BA (Hons) Education with Foundation Programme Specification 2021 22 6663

The modules shown for this course are those currently being studied by our students, or are proposed new modules. Please note that programme structures and individual modules are subject to amendment from time to time as part of the University’s curriculum enrichment programme and in line with changes in the University’s policies and requirements.

In light of the Coronavirus (COVID-19) pandemic, the changeable nature of the situation and any updates to government guidance, we may need to make further, last minute adjustments to how we deliver our teaching and learning on some or all of our programmes, at any time during the academic year. We want to reassure you that even if we do have to adjust the way in which we teach our programmes, we will be working to maintain the quality of the student learning experience and learning outcomes at all times.
Entry requirements

UCAS tariff

32 - 48

Don’t have 32–48 UCAS tariff points? We will consider ‘non-standard’ applications on a case-by-case basis.

A levels: For Level 3 entry the Tariff points entry level will normally be 32–48 points from A level or equivalent. Non-standard applicants will normally be interviewed.

BTEC National Diploma/QCF Extended

All Access courses: Pass a named Access to HE Diploma (preference to education/ social science/health and social care, but all considered) with at least 33 credits at Merit/Dist.

T levels: Pass (preference to education, social science, health and social care, but all considered)

Welsh Baccalaureate: Refer to the Admissions Tutor.

Scottish Qualifications Authority: 32–48 points at Advanced Highers – refer to Admissions Tutor.

Irish Leaving Certificate: Irish Highers, H5 in five subjects equivalent to 32–48 points.

International Baccalaureate: 24 overall

GCSEs: Applicants are recommended to have GCSE (or equivalent) Maths and English at Grade C/Level C or above. If applicants do not have the equivalent, completing this during this degree will be promoted.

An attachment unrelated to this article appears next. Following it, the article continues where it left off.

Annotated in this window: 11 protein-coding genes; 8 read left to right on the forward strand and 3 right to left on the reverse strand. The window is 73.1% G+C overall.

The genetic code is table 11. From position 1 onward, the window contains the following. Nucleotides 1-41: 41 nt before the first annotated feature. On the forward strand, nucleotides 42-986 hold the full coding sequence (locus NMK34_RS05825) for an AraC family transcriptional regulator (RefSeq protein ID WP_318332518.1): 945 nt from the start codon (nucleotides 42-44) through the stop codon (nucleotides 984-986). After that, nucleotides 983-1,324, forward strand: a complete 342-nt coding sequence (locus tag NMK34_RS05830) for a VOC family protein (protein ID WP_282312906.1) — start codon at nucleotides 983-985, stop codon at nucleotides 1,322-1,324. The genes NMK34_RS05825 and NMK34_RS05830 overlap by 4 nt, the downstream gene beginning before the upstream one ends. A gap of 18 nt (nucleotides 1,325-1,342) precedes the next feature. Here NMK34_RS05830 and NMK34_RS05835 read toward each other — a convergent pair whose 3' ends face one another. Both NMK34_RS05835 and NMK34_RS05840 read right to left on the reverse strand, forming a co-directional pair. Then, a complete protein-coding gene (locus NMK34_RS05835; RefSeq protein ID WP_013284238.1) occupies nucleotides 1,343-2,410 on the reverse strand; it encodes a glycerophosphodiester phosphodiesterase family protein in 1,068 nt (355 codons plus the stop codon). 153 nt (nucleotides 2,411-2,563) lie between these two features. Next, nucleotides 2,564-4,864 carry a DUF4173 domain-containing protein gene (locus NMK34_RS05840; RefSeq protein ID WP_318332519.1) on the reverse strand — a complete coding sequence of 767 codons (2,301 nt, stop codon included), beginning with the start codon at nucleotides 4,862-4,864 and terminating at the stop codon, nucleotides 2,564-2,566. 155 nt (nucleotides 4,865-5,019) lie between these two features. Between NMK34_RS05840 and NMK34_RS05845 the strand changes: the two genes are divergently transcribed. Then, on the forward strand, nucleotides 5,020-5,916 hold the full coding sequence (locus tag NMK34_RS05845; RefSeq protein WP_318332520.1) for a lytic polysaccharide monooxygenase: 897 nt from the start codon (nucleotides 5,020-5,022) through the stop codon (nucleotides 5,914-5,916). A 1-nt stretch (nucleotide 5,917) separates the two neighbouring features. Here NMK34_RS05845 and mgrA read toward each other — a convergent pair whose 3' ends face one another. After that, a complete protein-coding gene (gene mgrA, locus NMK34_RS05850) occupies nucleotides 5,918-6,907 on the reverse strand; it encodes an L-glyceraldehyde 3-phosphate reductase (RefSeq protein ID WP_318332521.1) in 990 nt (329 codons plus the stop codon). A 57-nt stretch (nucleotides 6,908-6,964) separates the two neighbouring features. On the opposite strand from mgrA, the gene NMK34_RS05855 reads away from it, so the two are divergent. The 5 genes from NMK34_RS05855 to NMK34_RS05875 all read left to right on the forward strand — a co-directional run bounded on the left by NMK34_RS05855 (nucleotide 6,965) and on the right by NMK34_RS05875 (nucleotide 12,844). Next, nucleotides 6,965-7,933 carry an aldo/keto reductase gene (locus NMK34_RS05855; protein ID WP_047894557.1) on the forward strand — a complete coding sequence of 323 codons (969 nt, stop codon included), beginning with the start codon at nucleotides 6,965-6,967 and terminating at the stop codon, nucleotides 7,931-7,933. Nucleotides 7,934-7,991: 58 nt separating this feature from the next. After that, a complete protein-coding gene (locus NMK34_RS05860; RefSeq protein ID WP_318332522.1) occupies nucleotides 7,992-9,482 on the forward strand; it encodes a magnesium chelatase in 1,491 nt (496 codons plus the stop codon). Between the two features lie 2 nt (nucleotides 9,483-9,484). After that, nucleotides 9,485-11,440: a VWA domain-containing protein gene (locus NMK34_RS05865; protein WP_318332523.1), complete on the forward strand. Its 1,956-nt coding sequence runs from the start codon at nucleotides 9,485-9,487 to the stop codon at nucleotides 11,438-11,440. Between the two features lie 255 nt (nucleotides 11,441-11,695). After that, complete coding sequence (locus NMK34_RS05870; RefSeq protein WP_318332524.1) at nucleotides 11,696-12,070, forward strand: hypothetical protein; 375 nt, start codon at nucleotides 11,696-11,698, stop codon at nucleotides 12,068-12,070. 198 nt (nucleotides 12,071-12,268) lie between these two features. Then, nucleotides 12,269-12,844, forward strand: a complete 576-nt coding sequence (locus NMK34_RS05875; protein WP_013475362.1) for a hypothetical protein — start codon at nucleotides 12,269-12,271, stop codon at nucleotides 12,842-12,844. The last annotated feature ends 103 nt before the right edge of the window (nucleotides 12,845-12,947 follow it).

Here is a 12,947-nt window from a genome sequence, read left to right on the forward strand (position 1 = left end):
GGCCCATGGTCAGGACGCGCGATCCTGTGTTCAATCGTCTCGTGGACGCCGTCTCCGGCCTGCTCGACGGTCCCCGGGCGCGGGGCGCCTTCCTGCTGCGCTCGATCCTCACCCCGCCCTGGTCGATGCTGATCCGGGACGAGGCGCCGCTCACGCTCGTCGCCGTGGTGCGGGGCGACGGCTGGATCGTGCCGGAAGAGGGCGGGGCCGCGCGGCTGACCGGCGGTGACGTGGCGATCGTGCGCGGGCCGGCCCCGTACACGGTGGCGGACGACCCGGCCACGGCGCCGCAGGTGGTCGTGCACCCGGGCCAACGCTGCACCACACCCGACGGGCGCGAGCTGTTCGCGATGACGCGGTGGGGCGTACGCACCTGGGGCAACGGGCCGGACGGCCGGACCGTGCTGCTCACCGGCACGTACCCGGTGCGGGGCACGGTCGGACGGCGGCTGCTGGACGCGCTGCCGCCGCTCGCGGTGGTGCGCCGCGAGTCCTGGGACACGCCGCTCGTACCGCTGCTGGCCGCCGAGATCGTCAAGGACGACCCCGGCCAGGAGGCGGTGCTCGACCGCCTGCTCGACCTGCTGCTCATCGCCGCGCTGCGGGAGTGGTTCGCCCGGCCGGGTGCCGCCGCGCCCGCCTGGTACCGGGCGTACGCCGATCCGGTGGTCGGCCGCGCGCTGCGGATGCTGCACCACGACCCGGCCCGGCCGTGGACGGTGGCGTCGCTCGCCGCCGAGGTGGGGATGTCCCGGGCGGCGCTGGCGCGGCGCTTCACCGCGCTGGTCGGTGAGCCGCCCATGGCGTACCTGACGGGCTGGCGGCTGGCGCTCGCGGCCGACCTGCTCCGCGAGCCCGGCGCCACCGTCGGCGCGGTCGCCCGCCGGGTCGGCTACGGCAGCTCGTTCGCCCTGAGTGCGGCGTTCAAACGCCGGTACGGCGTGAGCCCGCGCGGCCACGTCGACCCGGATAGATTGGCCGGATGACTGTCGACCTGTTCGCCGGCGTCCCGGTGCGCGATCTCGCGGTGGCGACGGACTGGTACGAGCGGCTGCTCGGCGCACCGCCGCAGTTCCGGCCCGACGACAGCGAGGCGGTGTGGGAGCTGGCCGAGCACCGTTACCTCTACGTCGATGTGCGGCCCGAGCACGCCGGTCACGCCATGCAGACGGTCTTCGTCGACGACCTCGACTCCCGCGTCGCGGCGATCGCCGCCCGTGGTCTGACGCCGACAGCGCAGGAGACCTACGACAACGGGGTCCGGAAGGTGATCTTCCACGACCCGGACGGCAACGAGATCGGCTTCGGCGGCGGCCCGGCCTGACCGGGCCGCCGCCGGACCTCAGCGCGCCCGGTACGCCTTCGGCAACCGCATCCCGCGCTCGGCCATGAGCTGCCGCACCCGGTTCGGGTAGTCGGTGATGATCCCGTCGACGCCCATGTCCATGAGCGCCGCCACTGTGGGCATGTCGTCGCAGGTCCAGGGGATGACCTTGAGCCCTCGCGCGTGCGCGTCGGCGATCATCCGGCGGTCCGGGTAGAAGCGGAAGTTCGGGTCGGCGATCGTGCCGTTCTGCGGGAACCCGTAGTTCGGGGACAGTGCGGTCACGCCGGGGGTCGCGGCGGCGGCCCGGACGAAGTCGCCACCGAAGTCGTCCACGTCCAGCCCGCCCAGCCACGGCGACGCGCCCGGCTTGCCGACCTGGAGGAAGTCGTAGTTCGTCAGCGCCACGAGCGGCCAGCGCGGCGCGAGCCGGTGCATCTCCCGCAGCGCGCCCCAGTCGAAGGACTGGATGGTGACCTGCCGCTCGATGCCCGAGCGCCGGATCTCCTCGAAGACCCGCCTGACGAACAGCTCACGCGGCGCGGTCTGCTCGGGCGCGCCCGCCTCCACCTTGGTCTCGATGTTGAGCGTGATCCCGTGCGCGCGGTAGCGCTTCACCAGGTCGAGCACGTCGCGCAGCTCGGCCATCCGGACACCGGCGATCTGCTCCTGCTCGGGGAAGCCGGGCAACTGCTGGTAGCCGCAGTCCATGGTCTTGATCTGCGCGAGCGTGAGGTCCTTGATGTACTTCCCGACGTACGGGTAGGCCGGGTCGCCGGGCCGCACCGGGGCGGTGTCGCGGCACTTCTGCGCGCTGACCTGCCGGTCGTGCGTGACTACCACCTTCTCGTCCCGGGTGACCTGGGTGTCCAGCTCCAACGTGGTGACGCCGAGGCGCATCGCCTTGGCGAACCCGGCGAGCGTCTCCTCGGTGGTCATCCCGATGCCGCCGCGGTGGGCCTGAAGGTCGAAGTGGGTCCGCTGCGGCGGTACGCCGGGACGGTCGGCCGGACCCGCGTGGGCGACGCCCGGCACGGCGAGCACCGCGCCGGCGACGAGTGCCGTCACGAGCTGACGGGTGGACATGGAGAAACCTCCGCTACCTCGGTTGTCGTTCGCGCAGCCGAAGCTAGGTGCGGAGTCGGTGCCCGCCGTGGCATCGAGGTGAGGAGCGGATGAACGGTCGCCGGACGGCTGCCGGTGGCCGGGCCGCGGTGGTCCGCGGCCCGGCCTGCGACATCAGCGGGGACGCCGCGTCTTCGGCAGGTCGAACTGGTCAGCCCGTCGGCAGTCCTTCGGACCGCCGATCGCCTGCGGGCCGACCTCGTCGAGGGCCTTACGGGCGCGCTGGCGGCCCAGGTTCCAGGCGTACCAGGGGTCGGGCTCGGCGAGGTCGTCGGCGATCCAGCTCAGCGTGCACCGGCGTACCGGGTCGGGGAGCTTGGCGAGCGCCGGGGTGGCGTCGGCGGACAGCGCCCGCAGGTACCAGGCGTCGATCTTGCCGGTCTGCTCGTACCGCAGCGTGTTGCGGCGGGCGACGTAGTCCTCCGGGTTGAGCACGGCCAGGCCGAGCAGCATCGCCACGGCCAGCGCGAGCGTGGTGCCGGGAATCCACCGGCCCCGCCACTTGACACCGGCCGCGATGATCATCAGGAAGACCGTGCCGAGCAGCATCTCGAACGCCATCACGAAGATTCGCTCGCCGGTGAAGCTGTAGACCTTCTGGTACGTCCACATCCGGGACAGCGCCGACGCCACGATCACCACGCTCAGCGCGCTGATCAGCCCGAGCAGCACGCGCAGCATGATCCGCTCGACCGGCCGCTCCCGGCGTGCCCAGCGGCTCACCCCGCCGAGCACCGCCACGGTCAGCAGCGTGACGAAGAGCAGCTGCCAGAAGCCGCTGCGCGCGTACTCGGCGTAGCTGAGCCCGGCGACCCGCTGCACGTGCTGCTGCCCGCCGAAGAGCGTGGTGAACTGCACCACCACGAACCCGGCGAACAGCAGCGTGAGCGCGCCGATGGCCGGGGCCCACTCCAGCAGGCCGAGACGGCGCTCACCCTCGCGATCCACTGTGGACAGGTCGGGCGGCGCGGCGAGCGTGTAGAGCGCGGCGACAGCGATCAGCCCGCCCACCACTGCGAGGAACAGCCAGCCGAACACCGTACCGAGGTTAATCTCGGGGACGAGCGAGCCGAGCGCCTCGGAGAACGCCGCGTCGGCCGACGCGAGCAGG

Proficiency in English: Students for whom English is an additional language will need to demonstrate ability in spoken and written English equivalent to an IELTS score of 6.0 and/or successfully complete the university’s special test before entering the Foundation Year.

We are looking for applicants with good potential including with non-standard qualifications and background, so will consider every application on a case by case basis. Alternatively, if you have any questions or concerns about meeting the entry requirements listed above we would encourage you to contact the Admissions Team on +44 1752 585858 or email, where a member of the team can offer you further advice.

Non-academic requirements

  • All candidates will be required to complete a satisfactory DBS (formerly CRB) Enhanced Disclosure, register with the Independent Safeguarding Authority and complete a criminal convictions self-declaration form.
  • We also ask all applicants to complete a self-disclosure form so that the University can consider suitability for programmes that involve contact with children and vulnerable adults. This form offers the opportunity to declare any criminal convictions prior to completing a DBS application.

We welcome applicants with international qualifications. For a full list of all acceptable qualifications please refer to our tariff glossary.

Fees, costs and funding

The UK is no longer part of the European Union. EU applicants should refer to our Brexit information to understand the implications.

New Student 2022-2023 2023-2024
Home £9,250 £9,250
International £14,600 £16,300
Part time (Home) £770 £770
Full time fees shown are per annum. Part time fees shown are per 10 credits. Please note that fees are reviewed on an annual basis. Fees and the conditions that apply to them shown in the prospectus are correct at the time of going to print. Fees shown on the web are the most up to date but are still subject to change in exceptional circumstances. More information about fees and funding.

Additional costs

This course is delivered by the Faculty of Arts, Humanities and Business and more details of any additional costs associated with the faculty's courses are listed on the following page: Faculty of Arts, Humanities and Business additional costs.

Essential technology for your studies 

The university recommends that all students have access to their own technology to access their programme. If you’re purchasing a laptop, you should review the specifications listed below, but if you’re unsure about the requirements for your course, ensure that you ask your programme team before you buy anything: